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FontOnLake is a previously unknown malware family that is targeting any systems running Linux.

The malware has a limited incidence in the wild and has a sophisticated architecture that allows it to remain persistent on an infected machine for long periods of time.

ESET researchers have discovered a previously unknown malware family that utilizes custom and well-designed modules, targeting systems running Linux. Modules used by this malware family, which we dubbed FontOnLake, are constantly under development and provide remote access to the operators, collect credentials, and serve as a proxy server.


In May 2020, the first FontOnLake file was discovered on VirusTotal, and further samples were posted throughout the year. The attackers are targeting Southeast Asia, based on the location of the command-and-control server and the countries from which samples were uploaded to VirusTotal.

We believe that FontOnLake’s operators are particularly cautious since almost all samples seen use unique [C2] servers with varying non-standard ports.


According to BleepingComputer, among the Linux utilities that the threat actor altered to deliver FontOnLake are:

cat – used to print the content of a file

kill – lists all running processes

sftp – secure FTP utility

sshd – the OpenSSH server process

Trojanized programs, backdoors, and rootkits are among the malware’s recognized components, which communicate with one another.

Researchers discovered a number of Trojanized apps, the majority of which was used to load bespoke backdoor or rootkit modules. The three backdoors found are all built-in C++, and they all exfiltrate acquired credentials as well as their bash command history to the C2 server. In each of the three backdoors, researchers discovered two “marginally different” versions of the rootkit, which were employed one at a time.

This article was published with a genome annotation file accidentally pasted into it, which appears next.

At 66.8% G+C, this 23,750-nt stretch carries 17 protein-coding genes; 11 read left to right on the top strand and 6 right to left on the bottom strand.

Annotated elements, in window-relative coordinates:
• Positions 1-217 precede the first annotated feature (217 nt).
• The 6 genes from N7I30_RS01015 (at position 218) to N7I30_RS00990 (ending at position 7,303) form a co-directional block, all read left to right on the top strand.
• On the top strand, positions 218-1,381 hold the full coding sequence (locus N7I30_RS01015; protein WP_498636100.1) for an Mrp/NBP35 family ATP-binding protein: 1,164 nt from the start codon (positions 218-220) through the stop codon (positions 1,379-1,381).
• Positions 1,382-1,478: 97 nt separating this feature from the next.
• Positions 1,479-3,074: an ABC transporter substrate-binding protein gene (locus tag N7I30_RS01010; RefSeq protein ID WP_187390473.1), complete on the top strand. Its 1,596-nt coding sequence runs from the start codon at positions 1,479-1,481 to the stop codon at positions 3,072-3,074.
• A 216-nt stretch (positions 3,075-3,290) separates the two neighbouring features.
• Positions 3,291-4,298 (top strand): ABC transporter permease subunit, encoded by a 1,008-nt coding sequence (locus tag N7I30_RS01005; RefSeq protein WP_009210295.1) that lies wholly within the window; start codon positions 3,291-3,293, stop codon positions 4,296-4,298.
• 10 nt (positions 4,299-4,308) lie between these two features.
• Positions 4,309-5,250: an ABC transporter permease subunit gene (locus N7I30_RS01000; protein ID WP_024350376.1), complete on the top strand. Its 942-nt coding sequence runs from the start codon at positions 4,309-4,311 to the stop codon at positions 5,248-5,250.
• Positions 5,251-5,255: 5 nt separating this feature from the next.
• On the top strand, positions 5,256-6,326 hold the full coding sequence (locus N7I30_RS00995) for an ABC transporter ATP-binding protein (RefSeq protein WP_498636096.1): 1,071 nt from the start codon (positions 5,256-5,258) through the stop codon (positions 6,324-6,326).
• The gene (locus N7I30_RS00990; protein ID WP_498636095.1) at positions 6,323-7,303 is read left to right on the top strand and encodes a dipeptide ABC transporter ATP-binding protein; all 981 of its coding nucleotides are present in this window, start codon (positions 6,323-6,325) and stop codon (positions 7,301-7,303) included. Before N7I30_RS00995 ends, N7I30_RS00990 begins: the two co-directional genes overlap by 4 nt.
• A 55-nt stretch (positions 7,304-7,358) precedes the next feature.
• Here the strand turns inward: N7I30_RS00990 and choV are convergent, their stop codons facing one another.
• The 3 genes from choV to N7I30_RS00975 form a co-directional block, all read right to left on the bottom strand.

According to the researchers, FontOnLake’s presence on a compromised system is hidden by a rootkit component, which is also responsible for updates and for the delivery of fallback backdoors.

The researchers discovered rootkit samples for kernel versions 2.6.32-696.el6.x86 64 and 3.10.0-229.el7.X86 64. The two versions identified are based on Suterusu, an open-source rootkit project that has been around for eight years and can hide programs, files, and network connections.

The rootkit and trojanized applications communicate through a virtual file that the latter generates. The backdoor component can read or write data to this file, which can then be exported by the operator.

The researchers think the creator of FontOnLake is “well-versed in cybersecurity,” and after they heard of the upload, they disabled the C2 servers utilized in the samples identified on VirusTotal.

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Dora Tudor

Cyber Security Enthusiast

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Dora is a digital marketing specialist within Heimdal™ Security. She is a content creator at heart - always curious about technology and passionate about finding out everything there is to know about cybersecurity.

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